Years later here I am. A senior in college going back to Italy to get in touch with my roots. Although Milan and Selvacava the town in which my family came from are 7 hours apart. Similar culture values are found here in Milan. I have been easily able to recognize food and language relations as my family has.

I really am lucky to say that my italian language skills have purely strengthened since I have arrived. I cannot say I am fluent but I am very conversational and I can understand very well.

The food is incredible. Everything is so fresh and so flavorful. Any restaurant or pizza place you go to you know you’re getting a good deal. Most meals are between 10-15 euros which means you will get a big full plate that will leave you quite full.

There is something special here called Aperitivo where you get a drink which can be non-alcoholic for about 5-10 euros and you have access to a full buffet of fantastic Italian cuisine. This is something I will miss extremely when I go back to the U.S.

But here I am..Una Ragazza Italiana.



Hola, Desde España!

Where do I even begin? Maybe Granada? Sevilla? The airport? The people? Or our advisors? I don’t know where to start. I fell in love with the views, the culture, the people, the history and everything else that España has to offer.

So, let’s start at the beginning. First, I have to say that saying goodbye was one of the hardest things I had to do in my life. I definitely knew it was going to be the start of something good. But I still cried like a baby. To be honest, I’m crying right now thinking about it. Once I said goodbye, I knew I was going to be okay and that it was time to go on this adventure.

When I finally arrived at Granada, I couldn’t believe how amazing it was! Our advisor, Miguel and professor Luis were waiting for us with a private bus. And, let me tell you, Miguel and Luis instantly became family to me. How is that even possible? How can two people that I’ve never met before feel like home to me? In a matter of three days, they showed me the wonders of Granada and won my heart. These places included the Alhambra, Dobla de Oro, Granada’s Cathedral and more.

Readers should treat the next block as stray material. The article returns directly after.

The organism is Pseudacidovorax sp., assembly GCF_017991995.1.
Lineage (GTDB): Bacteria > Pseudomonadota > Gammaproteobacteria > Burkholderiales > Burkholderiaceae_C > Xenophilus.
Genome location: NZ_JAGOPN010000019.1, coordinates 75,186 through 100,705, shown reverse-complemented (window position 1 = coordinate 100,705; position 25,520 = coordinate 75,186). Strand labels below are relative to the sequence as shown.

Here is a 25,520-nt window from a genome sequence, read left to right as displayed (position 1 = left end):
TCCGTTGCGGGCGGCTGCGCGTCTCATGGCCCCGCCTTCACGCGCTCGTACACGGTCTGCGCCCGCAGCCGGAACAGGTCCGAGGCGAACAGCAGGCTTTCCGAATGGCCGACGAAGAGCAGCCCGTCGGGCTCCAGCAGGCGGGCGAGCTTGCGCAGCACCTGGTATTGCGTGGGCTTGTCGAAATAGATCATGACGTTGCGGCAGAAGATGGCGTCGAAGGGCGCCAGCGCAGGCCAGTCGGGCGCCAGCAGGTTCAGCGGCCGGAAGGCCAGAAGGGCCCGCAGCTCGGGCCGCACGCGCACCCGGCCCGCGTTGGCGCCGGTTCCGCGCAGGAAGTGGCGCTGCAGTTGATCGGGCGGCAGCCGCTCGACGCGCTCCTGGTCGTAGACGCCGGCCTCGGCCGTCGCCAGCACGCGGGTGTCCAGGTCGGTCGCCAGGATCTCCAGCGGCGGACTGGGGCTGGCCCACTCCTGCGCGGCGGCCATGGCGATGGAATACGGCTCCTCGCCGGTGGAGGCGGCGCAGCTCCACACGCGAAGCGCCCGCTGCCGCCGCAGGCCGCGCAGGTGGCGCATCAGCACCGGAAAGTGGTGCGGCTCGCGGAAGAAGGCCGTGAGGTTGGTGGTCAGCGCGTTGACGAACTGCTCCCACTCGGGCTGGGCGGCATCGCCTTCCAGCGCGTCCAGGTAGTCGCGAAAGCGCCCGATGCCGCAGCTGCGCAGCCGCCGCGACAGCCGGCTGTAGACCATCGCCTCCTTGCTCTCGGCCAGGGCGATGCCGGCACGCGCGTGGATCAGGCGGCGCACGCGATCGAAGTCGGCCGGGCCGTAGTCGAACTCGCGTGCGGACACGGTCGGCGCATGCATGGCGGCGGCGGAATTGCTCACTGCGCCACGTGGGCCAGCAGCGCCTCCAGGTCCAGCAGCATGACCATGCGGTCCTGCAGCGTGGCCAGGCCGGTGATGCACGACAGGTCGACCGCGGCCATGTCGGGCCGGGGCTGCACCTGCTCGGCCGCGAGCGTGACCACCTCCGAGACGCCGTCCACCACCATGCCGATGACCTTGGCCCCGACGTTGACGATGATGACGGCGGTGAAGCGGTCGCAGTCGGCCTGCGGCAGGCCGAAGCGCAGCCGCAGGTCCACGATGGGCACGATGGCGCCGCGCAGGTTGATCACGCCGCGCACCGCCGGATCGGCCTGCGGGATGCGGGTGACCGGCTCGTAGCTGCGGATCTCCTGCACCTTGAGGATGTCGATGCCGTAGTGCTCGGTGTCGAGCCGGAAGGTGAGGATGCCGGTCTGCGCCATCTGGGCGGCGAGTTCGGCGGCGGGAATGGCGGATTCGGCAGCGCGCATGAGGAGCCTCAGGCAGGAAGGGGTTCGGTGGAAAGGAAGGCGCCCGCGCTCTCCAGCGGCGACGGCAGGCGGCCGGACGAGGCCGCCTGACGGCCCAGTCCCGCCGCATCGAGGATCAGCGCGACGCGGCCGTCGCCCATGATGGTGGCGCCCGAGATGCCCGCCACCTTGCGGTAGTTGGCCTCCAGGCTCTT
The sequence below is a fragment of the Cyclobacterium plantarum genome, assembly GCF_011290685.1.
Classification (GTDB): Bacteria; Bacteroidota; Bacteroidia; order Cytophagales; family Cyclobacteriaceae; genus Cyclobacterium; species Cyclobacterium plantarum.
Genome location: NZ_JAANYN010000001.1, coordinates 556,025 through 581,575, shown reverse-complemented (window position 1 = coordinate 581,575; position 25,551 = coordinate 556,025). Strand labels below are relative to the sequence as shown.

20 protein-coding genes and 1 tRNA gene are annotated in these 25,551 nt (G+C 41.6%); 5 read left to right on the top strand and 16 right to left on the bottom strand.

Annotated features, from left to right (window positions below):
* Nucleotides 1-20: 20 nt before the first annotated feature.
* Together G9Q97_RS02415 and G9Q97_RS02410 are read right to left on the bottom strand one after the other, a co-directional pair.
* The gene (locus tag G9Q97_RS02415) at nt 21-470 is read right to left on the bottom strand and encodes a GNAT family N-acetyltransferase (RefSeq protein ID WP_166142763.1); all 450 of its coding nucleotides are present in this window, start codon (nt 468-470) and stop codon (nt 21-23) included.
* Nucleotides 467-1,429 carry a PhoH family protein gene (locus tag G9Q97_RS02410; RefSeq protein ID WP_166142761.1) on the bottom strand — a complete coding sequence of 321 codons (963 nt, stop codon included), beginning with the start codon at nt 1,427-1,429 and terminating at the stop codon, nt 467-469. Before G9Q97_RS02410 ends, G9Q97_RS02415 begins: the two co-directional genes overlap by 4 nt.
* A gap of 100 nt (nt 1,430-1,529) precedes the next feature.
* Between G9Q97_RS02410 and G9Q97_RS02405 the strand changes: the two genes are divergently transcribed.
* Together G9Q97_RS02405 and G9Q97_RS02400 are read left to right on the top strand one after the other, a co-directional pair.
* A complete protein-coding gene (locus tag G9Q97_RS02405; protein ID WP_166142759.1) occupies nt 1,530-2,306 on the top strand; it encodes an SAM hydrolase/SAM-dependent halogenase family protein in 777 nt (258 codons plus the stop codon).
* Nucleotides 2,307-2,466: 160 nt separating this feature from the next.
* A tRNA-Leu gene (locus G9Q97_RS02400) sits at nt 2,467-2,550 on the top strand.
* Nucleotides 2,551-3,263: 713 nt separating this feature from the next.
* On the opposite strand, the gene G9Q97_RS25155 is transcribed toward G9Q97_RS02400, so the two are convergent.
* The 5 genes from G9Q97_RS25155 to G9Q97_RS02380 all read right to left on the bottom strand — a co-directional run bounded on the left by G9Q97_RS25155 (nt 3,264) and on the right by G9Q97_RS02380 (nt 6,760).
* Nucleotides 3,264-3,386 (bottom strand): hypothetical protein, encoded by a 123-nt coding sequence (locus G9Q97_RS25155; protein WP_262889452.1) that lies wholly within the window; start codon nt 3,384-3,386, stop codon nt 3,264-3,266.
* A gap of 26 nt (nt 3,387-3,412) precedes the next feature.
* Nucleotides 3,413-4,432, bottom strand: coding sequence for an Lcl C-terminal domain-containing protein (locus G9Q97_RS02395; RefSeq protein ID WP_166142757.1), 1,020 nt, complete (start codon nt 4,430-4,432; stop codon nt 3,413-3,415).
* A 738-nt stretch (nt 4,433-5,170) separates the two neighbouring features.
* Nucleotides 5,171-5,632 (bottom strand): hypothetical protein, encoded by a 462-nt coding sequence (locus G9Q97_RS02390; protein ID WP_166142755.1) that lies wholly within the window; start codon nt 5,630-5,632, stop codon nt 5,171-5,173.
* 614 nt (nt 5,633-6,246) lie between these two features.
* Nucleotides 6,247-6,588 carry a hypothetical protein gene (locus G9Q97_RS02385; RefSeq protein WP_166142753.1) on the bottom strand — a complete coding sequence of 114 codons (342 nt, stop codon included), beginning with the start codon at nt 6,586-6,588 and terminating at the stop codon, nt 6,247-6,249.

I keep wondering, how did I get so lucky with this program? I know some people who were unlucky with their programs, but I feel loved and welcomed by everyone here. In Sevilla’s program you get the best of both worlds–we have our own apartment and amazing human beings like Miguel, guiding us along the way. Also, another cool thing was that we had Christian, our SUNY New Paltz advisor there. Do you know how amazing that was? I felt protected and I still do. I’m excited to be here. I’m excited to start this new chapter of my life.

This is where I belong. I’m ready.









A week before my arrival the nerves were setting in. I had a constant countdown in my head starting from the beginning of August right up until the day before my departure. As the numbers dwindled down to single digits I felt a combination of excitement, curiosity, and fear. I had only been to Europe once before for two weeks, but an entire semester abroad brought about a mixture of feelings I did not know I could feel all at once.

Studying abroad in Italy was my dream for as long as I can remember. I could not believe the time was finally coming when I would immerse myself in an entirely different culture in a place I had always wanted to visit. My trip did not seem real to me. I knew the reality of it wouldn’t set it until I was tucked away in my window seat of Alitalia. I did not know what to expect once I arrived in Italy. What would my apartment be like? Would I get along with my roommates? How many different schools were being represented at my new university? My head was spinning as new questions popped into my head every time I thought about my trip.

When I realized I only had a week to go before I embarked on this journey, I could not control my excitement. My suitcase was teeming with clothes I definitely didn’t need to bring (but when do I not overpack?) and my passport was ready to be stamped. Of course, I knew how hard it would be to say goodbye to all the people I love at home but I kept telling myself how amazing and memorable this experience would be.

Au Revoir, Brussels

Tonight is my last night in Brussels – I can’t believe it! This experience, as I’ve said so many times before, has been amazing. This past year was an extremely hard one for me, and I felt like things wouldn’t get better. After experiencing this new culture and exploring this beautiful country with the friends I’ve made here, I can proudly say that I feel the complete opposite way now. I’m so incredibly thankful I was given the opportunity to come here.